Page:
In the previous article we already talked about the MiniNotes of the 1990s – Toshiba ended their classic Libretto series outside of Japan in 1999, but in Japan they released new model – the “ff” and “ss” series which were technically rather unimpressive, but it should be noted that the FF1100 from late 1999 was probably one of the first netbooks to feature a built-in camera (A webcam as we would say today).
The year 2000 started without many surprises. For a moment it seemed the MiniNote market was saturated. It wasn’t until late 2000 that a new challenger appeared. Fujitsu had been manufacturing rather uninspiring notebooks under the “FMV Biblo” brand name. I don’t know if this is a mis-translation of “biblio”(From the greek “Biblion” meaning “book”) or some clever naming scheme i just haven’t gotten yet – but their first Biblo were rather dull notebooks for the mass market. However – on september 2000 they introduced the FMV Biblo “Loox”. Notably the big “T Series” with 10 inch screen which is less interesting for us MiniNote geeks, but also the famous “S Series” which came with a 8.8 inch screen and was closer to the original MiniNote form factor. To be precise the “FMV Biblo Loox S5/53” – or “FMV Biblo Loox S5/53W”. The “W” includes an obscure Japanese ISDN style modem that isn’t compatible with anything in the rest of the world, so if you lack the “W” you didn’t really miss much. At 243 x 151 x 30 mm this was a bit larger than the Toshiba Libretto 100 series, but for these few milimeters more you actually got a really interesting machine that addressed some issues with previous MiniNotes.
Since the Libretto 20 the processor speed has more than tripled and additional stuff like modems and better graphics cards were added. However – battery life was not really improving, so besides ridiculously oversized batteries the most sold accessories were additional batteries – it was not uncommon that a Japanese businessman was carrying around one or more additional batteries in his suitcase. The Biblo Loox introduced the “Transmeta Crusoe” – a new type of processor that was built to be really power saving and would somewhat dominate the market of ultra-portables for the next few years. In a time before Intel Atom that was for sure a difference. So the Loox offered around 3.6 hours of battery type with the small battery and up to 8 hours with the large battery. Back in the year 2000 reading “8 hours of battery life” was jaw dropping for most Japanese that got used to carrying around an armada of spare batteries. But also the rest of the specs were nice. The screen offered a rather unique res of a whooping 1024 x 512. The graphics card was an ATI Rage Mobility-M – making it the first MiniNote with a “real” 3D graphics card. Memory was a whooping 128MB (Where 16MB were used for the Transmeta Processor code morphing function). HDD came with 10GB capacity which was also a lot in the days. USB, PCMCIA and modem included. 980 gram also made it rather lightweight, just under the magic 1 Kg barrier. This was really a breakthrough which immediately made it a best-seller. Not everyone loved the Crusoe – performance was slower than with the typical Intel processor, so a 933 MHz Crusoe “performed” more like an Intel processor with half that speed in Windows XP. The Crusoe used a quite unique “Code morphing” technology actually transforming X86 code into it’s own crude logic “On the fly” – so it was rather “emulating” an X86 CPU. In theory it would even have been possible to emulate other processors like 68K or ARM, but it was never delivered with anything else but the X86 emulation. The code morphing also had the drawback that it consumed a little bit (Somewhere in the range between 10 and 20 MB) RAM to park the code morphing stuff.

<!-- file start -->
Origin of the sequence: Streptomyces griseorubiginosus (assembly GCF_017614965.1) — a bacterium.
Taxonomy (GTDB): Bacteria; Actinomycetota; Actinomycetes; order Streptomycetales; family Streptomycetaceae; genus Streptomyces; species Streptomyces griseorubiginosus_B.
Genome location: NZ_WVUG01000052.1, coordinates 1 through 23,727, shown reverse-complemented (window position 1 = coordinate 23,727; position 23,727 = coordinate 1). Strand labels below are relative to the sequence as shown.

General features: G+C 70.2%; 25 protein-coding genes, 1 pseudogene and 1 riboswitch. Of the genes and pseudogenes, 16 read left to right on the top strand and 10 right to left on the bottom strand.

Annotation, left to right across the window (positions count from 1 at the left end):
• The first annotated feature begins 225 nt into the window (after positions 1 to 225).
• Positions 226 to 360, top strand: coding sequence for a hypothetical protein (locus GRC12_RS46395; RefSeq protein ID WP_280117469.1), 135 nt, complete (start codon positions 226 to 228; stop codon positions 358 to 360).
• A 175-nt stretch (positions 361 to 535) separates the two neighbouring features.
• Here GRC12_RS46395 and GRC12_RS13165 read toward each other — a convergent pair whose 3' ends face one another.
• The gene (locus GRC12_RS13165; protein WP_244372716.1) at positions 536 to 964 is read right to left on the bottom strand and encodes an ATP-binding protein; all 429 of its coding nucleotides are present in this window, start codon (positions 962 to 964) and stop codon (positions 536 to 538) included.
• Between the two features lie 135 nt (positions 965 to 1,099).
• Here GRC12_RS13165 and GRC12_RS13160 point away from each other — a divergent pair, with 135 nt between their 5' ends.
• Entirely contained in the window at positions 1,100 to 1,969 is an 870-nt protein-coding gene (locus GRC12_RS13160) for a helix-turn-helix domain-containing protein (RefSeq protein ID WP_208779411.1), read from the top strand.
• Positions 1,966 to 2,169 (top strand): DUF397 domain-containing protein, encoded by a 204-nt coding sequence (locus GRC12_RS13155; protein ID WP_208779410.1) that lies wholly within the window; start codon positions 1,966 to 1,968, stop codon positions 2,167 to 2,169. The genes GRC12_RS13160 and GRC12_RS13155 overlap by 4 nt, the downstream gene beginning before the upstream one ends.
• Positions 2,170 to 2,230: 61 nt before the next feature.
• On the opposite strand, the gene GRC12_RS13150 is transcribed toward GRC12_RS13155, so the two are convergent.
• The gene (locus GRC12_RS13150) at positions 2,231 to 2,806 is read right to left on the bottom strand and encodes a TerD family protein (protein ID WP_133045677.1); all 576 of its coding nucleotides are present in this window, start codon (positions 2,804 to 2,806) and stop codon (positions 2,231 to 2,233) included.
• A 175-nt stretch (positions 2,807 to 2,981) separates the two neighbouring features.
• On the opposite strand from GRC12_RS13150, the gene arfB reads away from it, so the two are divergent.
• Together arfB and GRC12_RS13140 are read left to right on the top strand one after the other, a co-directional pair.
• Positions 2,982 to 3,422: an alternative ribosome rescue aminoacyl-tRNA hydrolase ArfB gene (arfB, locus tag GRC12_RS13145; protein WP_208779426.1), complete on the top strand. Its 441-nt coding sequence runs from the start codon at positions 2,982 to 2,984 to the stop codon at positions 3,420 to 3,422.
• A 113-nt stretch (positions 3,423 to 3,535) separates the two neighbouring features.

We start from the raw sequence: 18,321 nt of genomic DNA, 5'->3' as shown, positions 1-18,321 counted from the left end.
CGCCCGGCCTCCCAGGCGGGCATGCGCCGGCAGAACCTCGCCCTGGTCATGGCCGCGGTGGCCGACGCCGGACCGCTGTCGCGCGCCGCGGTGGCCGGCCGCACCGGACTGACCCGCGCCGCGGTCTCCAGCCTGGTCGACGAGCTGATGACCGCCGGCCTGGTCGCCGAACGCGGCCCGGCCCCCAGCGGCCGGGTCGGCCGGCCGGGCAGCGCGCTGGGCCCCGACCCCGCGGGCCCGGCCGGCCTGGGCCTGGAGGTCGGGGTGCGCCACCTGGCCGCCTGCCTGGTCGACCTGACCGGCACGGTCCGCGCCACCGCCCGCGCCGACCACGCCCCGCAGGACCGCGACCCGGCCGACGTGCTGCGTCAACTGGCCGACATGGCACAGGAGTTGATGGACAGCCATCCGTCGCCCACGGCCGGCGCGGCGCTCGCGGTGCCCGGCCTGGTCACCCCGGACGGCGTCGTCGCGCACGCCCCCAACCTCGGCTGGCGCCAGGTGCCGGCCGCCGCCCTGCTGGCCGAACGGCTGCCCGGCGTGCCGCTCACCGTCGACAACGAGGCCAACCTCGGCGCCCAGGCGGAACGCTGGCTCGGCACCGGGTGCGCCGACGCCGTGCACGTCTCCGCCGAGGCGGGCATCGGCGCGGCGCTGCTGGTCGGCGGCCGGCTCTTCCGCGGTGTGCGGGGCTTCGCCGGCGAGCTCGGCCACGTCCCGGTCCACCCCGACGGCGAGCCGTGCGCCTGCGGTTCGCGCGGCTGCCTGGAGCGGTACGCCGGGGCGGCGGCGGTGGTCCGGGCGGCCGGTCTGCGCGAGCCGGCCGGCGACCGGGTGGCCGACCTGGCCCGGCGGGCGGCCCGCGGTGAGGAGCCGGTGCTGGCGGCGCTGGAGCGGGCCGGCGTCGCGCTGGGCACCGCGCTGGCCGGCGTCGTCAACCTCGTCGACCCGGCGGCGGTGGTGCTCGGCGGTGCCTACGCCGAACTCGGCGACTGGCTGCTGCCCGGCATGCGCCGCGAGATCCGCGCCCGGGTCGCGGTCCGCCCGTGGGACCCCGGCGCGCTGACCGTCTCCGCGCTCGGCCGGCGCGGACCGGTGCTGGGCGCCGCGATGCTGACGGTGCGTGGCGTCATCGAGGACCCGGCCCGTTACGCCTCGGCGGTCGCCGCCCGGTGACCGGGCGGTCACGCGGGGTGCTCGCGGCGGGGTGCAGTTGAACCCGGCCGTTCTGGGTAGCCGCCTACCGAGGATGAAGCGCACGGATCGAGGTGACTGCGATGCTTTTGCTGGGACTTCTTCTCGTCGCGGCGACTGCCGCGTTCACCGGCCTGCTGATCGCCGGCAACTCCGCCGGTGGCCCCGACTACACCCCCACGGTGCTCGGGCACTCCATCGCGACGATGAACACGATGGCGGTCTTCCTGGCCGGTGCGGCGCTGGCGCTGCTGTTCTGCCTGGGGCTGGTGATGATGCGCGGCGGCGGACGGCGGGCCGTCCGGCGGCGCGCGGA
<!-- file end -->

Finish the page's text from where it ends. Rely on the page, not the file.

So it wouldn’t take too long until the competition reacted…
In 2001 Toshiba introduced the “Libretto L1” which received mixed reviews. Generally not a bad device, but the form factor had grown by 5 centimeter in each direction (Albeit being thinner) kinda eliminating the compact size the Libretto was famous for. So Size-wise it was now more of a subnotebook and while still being considerably small and technically impressive it failed to win the hearts of all the Japanese customers wanting another “MiniNote”
Sony released the PG-U1 in April 2002.
While it wouldn’t look so impressive like 15 years later this was quite a sensation in 2002… Really tiny form factor that gets me close to calling it a “Palmtop”, 1024 x 768 on a 6.4 inch screen means like 200 Pixel per inch. That is an impressive pixel per inch density that was incredibly impressive back in the days. More than 10 years later Apple was selling their Laptops with a “retina display” which had just reached the level Sony defined like a decade earlier, being around 200-220 PPI. The 866 MHz Transmeta processor also allowed impressive power saving – boosting battery like to around 4.5 hours with normal office appz. And since Sony always longed for more they offered the notorious extended battery (Which was nearly the same dimensions as the actual notebook) that could snap into the bottom of the device – delivering breathtaking unreal 9 hours of battery life. USB, Ethernet, Firewire (Called “i.Link” by Sony), PCMCIA and the notorious MemoryStick slot included. 128 MB BAse RAM, upgradable to a max of 384MB (Minus a bit that the gfx card and transmeta processor consume).
There was also the PCG-U3 – a special “Online order only” edition – which only differed slightly by a black case (Instead of the U1 silver), the “faster” 933 MHz Transmeta Crusoe (Like you’d ever notice the additional 60 MHz) and more base RAM (256MB instead of 128 MB)
In 2003 Sony reacted to some complaints about the “sluggish” performance of the U-Series and trashed the Transmeta concept, going back to Intel processors. So the U101 of 2003 used an Intel Celeron with 600MHz – which notably performed much better than the 933 MHz Crusoe.
…more to come